Growing to give back

Alice Koornneef Klamer ’76


Spring 2013

A successful, award-winning businesswoman in Ontario’s Niagara Peninsula, Alice Koornneef Klamer ’76 will tell you, “I wouldn’t have chosen to do this.”

“This” is Blue Sky Nursery, 70 acres in Beamsville where she governs the growing, selling and delivering of more than 1,500 plant varieties to independent garden centers and landscape contractors all over Ontario and into Quebec.

In 1979 Klamer was a teacher—French and German—at Hamilton (Ont.) District Christian High School when her husband told her he wanted to start a pick-your-own blueberry farm.

“I grew up on a fruit farm,” Klamer said, “and I saw how it consumed my dad. It was the last thing I wanted. But I did want to support my husband.”

Together they bought 3,000 blueberry cuttings. They couldn’t afford land for the pick-your-own farm, so Don Klamer ripped the yellow pages out of phone books and pedaled blueberry bushes in gallon containers out of the back of his pickup to garden centers across the province.

On his rounds he found that no one in Ontario was growing rhododendrons and azaleas. Soon the couple were renting land in Winona and raising rhododendrons and azaleas—blueberry bushes, too. They christened their business Blue Sky Acres.

Within five years, expanding product lines and expanding sales allowed them to buy a rundown 21-acre fruit farm in Beamsville, which they incorporated in 1986 as Blue Sky Nursery Ltd.

Also expanding was the couple’s family. When their third and fourth sons, twins, were born that year, Alice quit teaching. The business and four boys were more than a full-time job.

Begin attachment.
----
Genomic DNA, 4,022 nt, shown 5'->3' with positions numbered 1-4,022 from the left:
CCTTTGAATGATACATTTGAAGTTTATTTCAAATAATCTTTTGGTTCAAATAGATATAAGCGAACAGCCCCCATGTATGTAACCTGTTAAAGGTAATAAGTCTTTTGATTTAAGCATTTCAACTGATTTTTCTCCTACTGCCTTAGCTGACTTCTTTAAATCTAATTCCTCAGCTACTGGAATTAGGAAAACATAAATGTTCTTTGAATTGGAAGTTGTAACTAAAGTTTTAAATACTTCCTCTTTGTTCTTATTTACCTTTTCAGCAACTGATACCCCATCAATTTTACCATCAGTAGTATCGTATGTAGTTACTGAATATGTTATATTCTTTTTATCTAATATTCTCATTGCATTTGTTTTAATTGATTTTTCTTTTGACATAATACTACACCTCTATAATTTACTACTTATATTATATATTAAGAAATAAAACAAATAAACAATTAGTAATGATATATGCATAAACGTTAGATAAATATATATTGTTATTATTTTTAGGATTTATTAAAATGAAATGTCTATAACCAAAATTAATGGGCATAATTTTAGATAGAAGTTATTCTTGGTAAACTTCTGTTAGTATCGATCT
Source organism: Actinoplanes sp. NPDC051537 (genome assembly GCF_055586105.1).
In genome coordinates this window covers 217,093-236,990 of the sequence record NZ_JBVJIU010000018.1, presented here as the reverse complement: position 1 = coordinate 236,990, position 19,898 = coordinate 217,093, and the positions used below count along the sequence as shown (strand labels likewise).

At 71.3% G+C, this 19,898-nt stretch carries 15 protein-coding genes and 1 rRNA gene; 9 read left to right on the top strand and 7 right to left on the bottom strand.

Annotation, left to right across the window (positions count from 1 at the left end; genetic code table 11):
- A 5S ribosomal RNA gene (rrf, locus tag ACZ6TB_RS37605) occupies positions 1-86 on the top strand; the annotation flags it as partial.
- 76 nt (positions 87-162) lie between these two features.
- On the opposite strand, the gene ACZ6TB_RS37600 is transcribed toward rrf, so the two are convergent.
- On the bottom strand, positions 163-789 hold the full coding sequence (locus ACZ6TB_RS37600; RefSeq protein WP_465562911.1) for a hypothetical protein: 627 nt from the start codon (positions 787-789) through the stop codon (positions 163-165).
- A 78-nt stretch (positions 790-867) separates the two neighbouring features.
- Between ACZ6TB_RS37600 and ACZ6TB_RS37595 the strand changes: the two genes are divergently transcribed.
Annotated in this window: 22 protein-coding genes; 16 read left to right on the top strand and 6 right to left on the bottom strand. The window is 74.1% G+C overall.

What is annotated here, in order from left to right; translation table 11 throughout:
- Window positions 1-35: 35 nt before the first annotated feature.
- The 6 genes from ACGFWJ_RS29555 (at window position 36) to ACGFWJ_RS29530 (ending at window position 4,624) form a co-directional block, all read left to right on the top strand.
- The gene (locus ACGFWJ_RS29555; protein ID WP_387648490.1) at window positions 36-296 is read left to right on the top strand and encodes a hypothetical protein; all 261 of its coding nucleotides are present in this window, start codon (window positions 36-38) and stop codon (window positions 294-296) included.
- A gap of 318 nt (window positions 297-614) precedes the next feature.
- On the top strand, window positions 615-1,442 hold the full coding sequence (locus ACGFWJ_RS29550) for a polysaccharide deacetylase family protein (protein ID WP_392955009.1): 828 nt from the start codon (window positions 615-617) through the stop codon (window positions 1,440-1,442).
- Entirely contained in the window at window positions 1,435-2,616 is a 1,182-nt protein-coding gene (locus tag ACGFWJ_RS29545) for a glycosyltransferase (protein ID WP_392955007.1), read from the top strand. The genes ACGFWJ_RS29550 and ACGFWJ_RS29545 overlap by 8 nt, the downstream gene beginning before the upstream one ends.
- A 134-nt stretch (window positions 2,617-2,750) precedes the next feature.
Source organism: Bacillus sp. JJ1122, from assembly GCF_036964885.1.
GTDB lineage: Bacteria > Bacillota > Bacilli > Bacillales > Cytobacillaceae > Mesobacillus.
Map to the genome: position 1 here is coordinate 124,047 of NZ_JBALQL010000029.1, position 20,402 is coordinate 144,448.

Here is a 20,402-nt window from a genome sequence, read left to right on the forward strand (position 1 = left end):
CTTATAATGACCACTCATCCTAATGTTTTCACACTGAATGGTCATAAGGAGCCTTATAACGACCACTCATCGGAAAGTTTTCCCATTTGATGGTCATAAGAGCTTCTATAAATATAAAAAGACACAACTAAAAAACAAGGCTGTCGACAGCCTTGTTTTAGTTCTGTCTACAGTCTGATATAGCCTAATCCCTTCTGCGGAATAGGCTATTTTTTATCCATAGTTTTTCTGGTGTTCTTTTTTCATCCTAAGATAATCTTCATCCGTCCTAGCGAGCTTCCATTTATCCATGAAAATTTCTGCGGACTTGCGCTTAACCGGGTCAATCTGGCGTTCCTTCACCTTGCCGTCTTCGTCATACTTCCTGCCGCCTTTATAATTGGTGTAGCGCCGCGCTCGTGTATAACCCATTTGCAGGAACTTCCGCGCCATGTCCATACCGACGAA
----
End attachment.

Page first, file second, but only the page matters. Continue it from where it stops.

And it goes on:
Then, in 2000, Don died of multiple myeloma.

“Some people thought I would sell and go back to teaching,” Klamer said, “but I felt God calling me to run the business.”

The call had a steep learning curve.

“Don kept most of the business in his head, nothing on paper,” she said. “I was determined not to let that happen again.”

She met with a consultant who helped her write job descriptions, make a master budget and create policies. She drew on critical thinking skills she’d learned at Calvin and what she’d learned about governance through 20 years of service on various school boards. She read lots of books.

“I’m very detail oriented,” Klamer said. “The most difficult part was learning to think more conceptually, to become a visionary. God really blessed me in that.”

She would “work night and day for years, taking care of my kids and the business.”

Today Blue Sky Nursery is three times the size it was when she took over. Though Klamer still runs it, she now has “tremendous freedom to be gone,” she said, “because I’ve empowered employees to do the job,” including sons Clinton ’04 and Lance ’08.

With her freedom, Klamer has invested herself in the surrounding community, serving on the boards of the Lincoln Rotary and Lincoln Chamber of Commerce, which last year gave her its Community Partner Award, and the West Lincoln Memorial Hospital Foundation Board, which named her its 2012 Philanthropist of the Year. Farther afield, she serves on the boards of the Back to God Hour, the Canadian Hallmarks Institute and Calvin Alumni Association.

“I’ve been so blessed with the opportunities I’ve received to serve,” she said. “I truly believe that you make a living by what you earn, but you make a life by what you give.”